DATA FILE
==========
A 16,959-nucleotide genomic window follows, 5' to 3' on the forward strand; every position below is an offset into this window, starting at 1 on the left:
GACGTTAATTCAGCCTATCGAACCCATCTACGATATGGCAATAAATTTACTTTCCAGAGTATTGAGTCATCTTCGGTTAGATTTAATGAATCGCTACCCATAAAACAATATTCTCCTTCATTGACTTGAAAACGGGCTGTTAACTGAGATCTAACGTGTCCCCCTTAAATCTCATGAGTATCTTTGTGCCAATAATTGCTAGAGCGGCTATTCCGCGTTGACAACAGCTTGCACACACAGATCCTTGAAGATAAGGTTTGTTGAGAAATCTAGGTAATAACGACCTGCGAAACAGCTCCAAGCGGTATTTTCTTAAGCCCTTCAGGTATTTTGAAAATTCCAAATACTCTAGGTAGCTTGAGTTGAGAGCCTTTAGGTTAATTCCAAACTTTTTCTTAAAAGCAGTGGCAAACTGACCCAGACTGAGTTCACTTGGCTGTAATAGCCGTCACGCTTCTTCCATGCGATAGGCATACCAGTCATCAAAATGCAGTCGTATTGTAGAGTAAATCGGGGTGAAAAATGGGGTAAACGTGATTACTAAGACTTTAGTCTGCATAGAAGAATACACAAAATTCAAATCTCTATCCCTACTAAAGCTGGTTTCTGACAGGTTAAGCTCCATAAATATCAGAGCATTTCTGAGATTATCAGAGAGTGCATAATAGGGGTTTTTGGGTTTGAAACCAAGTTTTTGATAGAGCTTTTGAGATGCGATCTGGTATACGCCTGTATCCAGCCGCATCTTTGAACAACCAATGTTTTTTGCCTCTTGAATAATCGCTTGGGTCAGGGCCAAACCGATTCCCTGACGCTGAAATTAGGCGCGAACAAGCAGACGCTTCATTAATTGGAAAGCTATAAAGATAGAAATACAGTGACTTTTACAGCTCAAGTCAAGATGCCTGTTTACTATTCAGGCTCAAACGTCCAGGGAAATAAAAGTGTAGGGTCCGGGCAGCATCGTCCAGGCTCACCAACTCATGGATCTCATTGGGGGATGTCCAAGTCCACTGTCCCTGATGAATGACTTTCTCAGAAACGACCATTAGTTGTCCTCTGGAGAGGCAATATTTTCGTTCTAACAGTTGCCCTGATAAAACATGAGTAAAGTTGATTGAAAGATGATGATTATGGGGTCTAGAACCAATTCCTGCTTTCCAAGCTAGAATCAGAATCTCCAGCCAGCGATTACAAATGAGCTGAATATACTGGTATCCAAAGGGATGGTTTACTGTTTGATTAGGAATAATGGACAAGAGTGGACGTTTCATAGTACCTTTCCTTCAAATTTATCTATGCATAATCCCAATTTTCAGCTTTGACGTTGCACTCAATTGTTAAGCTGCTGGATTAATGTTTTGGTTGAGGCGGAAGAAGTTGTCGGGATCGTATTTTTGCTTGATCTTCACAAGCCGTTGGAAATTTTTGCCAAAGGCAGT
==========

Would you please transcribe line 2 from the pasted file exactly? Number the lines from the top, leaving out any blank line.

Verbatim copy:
GACGTTAATTCAGCCTATCGAACCCATCTACGATATGGCAATAAATTTACTTTCCAGAGTATTGAGTCATCTTCGGTTAGATTTAATGAATCGCTACCCATAAAACAATATTCTCCTTCATTGACTTGAAAACGGGCTGTTAACTGAGATCTAACGTGTCCCCCTTAAATCTCATGAGTATCTTTGTGCCAATAATTGCTAGAGCGGCTATTCCGCGTTGACAACAGCTTGCACACACAGATCCTTGAAGATAAGGTTTGTTGAGAAATCTAGGTAATAACGACCTGCGAAACAGCTCCAAGCGGTATTTTCTTAAGCCCTTCAGGTATTTTGAAAATTCCAAATACTCTAGGTAGCTTGAGTTGAGAGCCTTTAGGTTAATTCCAAACTTTTTCTTAAAAGCAGTGGCAAACTGACCCAGACTGAGTTCACTTGGCTGTAATAGCCGTCACGCTTCTTCCATGCGATAGGCATACCAGTCATCAAAATGCAGTCGTATTGTAGAGTAAATCGGGGTGAAAAATGGGGTAAACGTGATTACTAAGACTTTAGTCTGCATAGAAGAATACACAAAATTCAAATCTCTATCCCTACTAAAGCTGGTTTCTGACAGGTTAAGCTCCATAAATATCAGAGCATTTCTGAGATTATCAGAGAGTGCATAATAGGGGTTTTTGGGTTTGAAACCAAGTTTTTGATAGAGCTTTTGAGATGCGATCTGGTATACGCCTGTATCCAGCCGCATCTTTGAACAACCAATGTTTTTTGCCTCTTGAATAATCGCTTGGGTCAGGGCCAAACCGATTCCCTGACGCTGAAATTAGGCGCGAACAAGCAGACGCTTCATTAATTGGAAAGCTATAAAGATAGAAATACAGTGACTTTTACAGCTCAAGTCAAGATGCCTGTTTACTATTCAGGCTCAAACGTCCAGGGAAATAAAAGTGTAGGGTCCGGGCAGCATCGTCCAGGCTCACCAACTCATGGATCTCATTGGGGGATGTCCAAGTCCACTGTCCCTGATGAATGACTTTCTCAGAAACGACCATTAGTTGTCCTCTGGAGAGGCAATATTTTCGTTCTAACAGTTGCCCTGATAAAACATGAGTAAAGTTGATTGAAAGATGATGATTATGGGGTCTAGAACCAATTCCTGCTTTCCAAGCTAGAATCAGAATCTCCAGCCAGCGATTACAAATGAGCTGAATATACTGGTATCCAAAGGGATGGTTTACTGTTTGATTAGGAATAATGGACAAGAGTGGACGTTTCATAGTACCTTTCCTTCAAATTTATCTATGCATAATCCCAATTTTCAGCTTTGACGTTGCACTCAATTGTTAAGCTGCTGGATTAATGTTTTGGTTGAGGCGGAAGAAGTTGTCGGGATCGTATTTTTGCTTGATCTTCACAAGCCGTTGGAAATTTTTGCCAAAGGCAGT